Frequent Flyer: Intel Australia's Philip Cronin

By David Flynn, November 17 2010
Frequent Flyer: Intel Australia's Philip Cronin

This week: Philip Cronin, General Manager of Intel Australia & New Zealand, talks about Hainanese chicken in Hong Kong, running in the city and why a copy of Rolling Stone magazine is one of his must-have items for any flight.

Which city do you live in?

How many days would you spend travelling each year?
About 50, domestic & international.

What cities do you most often visit for business?
Melbourne and Hong Kong.

What's your best tip for Hong Kong?
Catch the express train in from the airport, hop off at Central and right outside is a noodle bar. Order the Hainanese chicken. This is the best way to taste real food in Hong Kong!

What's the one thing you do (or try to do) on every trip?
I love running in new cities. Beijing, Hanoi and Mumbai are exceptionally interesting and crazy, especially running across the road. My best run was in Vietnam – it seemed like 2 million people on scooters were coming against me as I crossed, so I just stood still and they washed around me like water.

On any business trip, what do you like to do in your spare time?
There never is much downtime, sadly, but I do like walking around the city areas, especially the busy ones. And I have a tendency to haggle in markets, much to my wife’s dismay!

What’s your favourite city to travel to, and why?
Paris, and do you really have to ask 'why'? Otherwise Ho Chi Minh is one of the most interesting and under-explored cities in Asia.

You’ve got a spare day on your trip: what do you do?
An early morning run as the city wakes up, breakfast in a café, a visit to a military museum, then late night dinner with a good glass of red.

When you’re overseas, what are your favourite stores to shop in?
Actually, I dislike department stores but I love markets – open air, noodle, night, fish... any type of market with colour and noise and a chance to haggle over something cheap. I’m not sure if I really needed that brass Buddha from Kathmandu, but it was a bargain!

What’s your favourite hotel?
The Intercontinental in Melbourne has exceptional service, and the Marriot in Hong Kong always gives me a great room with a stunning view of the harbour to wake up to.

Tell us about your best overseas dining experience.
Last week in Beijing, in the old part of town, in a courtyard with some of the local team, we were served 10 local dishes. Each one was great, unpretentious and tasted so good with a local beer. A chilli-infused beetle leaf was the highlight. Otherwise, chilli mud crab in Penang is awesome.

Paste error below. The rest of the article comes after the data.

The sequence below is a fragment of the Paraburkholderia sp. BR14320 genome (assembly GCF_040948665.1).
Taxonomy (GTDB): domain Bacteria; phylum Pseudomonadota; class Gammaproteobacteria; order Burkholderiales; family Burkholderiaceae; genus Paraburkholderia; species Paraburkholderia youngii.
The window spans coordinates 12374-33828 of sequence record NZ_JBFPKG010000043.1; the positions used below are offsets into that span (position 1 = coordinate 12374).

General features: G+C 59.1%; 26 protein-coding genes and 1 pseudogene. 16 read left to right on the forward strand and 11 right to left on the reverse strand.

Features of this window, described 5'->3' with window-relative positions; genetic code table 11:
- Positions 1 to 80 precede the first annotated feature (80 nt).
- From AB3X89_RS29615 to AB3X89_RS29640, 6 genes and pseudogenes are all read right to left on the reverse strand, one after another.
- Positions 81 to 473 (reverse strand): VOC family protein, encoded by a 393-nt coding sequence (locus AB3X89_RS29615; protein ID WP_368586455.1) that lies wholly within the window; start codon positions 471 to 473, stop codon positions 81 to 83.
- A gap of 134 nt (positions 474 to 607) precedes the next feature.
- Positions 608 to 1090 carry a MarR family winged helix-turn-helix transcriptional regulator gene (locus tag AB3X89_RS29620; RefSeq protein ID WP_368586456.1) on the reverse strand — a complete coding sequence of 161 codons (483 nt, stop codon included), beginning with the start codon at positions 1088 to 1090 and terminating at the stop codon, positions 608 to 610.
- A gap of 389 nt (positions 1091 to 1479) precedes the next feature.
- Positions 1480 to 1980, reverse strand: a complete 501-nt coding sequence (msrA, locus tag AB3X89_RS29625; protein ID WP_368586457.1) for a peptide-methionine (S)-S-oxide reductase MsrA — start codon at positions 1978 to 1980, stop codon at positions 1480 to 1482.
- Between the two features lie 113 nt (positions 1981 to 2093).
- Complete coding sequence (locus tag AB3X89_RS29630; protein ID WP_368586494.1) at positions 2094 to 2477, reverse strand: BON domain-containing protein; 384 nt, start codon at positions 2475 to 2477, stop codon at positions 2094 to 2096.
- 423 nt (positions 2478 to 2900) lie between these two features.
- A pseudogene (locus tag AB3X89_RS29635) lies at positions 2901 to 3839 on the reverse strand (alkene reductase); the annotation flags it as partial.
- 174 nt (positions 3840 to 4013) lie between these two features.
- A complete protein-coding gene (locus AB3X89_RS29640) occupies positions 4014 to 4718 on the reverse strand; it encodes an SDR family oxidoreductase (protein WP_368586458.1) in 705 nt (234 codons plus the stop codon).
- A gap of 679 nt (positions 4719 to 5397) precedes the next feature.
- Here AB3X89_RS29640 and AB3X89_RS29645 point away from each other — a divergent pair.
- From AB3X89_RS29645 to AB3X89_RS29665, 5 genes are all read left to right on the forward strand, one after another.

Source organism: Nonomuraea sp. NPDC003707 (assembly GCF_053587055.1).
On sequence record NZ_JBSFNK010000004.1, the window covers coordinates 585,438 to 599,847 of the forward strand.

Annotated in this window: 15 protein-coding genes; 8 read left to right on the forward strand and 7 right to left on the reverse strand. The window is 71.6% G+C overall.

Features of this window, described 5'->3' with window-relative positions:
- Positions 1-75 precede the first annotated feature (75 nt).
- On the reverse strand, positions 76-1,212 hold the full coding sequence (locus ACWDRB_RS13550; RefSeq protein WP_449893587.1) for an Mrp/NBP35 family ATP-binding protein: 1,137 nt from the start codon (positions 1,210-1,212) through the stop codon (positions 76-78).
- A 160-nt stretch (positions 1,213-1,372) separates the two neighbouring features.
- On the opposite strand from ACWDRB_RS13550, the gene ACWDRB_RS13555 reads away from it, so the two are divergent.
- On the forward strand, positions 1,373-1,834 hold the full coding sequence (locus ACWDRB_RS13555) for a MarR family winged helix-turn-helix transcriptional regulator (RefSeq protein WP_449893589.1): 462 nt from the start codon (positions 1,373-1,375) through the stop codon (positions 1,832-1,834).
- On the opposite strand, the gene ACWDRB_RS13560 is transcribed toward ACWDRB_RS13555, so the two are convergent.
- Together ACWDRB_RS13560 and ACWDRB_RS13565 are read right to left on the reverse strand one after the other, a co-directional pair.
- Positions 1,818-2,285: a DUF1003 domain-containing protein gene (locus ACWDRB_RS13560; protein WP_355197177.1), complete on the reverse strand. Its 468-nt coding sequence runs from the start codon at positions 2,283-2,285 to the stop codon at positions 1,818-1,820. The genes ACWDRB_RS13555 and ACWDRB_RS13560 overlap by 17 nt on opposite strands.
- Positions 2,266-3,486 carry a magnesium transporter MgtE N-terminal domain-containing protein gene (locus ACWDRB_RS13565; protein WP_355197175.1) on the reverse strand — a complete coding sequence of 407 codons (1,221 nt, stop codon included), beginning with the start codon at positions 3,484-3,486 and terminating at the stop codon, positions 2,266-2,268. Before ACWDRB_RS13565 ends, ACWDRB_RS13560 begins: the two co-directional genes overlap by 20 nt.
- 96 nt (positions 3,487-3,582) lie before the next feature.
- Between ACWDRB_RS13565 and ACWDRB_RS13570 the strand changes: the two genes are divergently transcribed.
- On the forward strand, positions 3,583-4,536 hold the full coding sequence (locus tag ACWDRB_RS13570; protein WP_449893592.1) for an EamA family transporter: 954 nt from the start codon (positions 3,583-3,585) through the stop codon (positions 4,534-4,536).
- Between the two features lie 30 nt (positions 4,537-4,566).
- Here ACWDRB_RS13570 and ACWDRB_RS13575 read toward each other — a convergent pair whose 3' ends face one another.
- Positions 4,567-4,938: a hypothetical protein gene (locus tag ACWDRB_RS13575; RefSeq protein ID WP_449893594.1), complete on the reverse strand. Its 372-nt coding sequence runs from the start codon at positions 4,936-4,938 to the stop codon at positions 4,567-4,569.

What are some essential carry-on items you’d never leave home without?
Pair of running shoes, Panadol, a copy of Rolling Stone and a good book, preferably on politics or a biography.

How do you typically spend your in-flight time?
On long haul I listen to lots of music. I really love the Qantas inflight documentaries and will always have a music magazine, The Economist and my iPod which has a mix of old and new. On return journeys I love reading The Sydney Morning Herald to catch up. 

How do you beat jetlag?
Stay awake! Seriously, there is no answer; sleep when you can, avoid too much wine and get some exercise in. I do take a sleeping tablet on the US return legs, otherwise my head is in a bad space for days.

What are the first things you do on a business trip after settling into your hotel?
Unpack. I love to get all my stuff out of the bag, into the cupboard and sorted, even if it is a short trip. I also like to see what is in the mini-bar, it's a good indicator of the quality of the hotel and a chance to try a local beer.

What do you like most about travelling, even though it’s for work?
I actually love big cities, noise, traffic and lots of people. I am hopeless in the country. The bigger the city, the better. I even struggle with beach resorts, can’t wait to get into town. I grew up in Ireland so maybe that's why I like travel... we are a nation of travellers, always roaming. I also like meeting people from other countries, it's a great way to learn and share things. Most people know Sydney and usually have been here or want to visit.

What advice would you give airlines to improve the experience of the business traveller?
More A380s! it is the best, quietest and most pleasant flying experience in a long time. On domestic, the food has room for improvement.

What are your biggest travel gripes?
Security checks. I know we need them but they just slow things down so much. I dream of a scanner that you just walk through with bags and it can determine what's good and bad.

What’s your best travel advice?
Enjoy it! There's always something exciting and interesting on the other side. A fellow passenger can turn out to be very interesting and if you are willing to chat there's a good chance that you'll learn something by the time you land.


Australian Business Traveller's ‘Frequent Flyer’ interview profiles businesspeople who regularly travel within Australia and overseas and lets them share their favourite destinations, hotels, activities and tips with the rest of the business traveller community.

If you're interested in being interviewed, please email [email protected].


David Flynn is the Editor-in-Chief of Executive Traveller and a bit of a travel tragic with a weakness for good coffee, shopping and lychee martinis.

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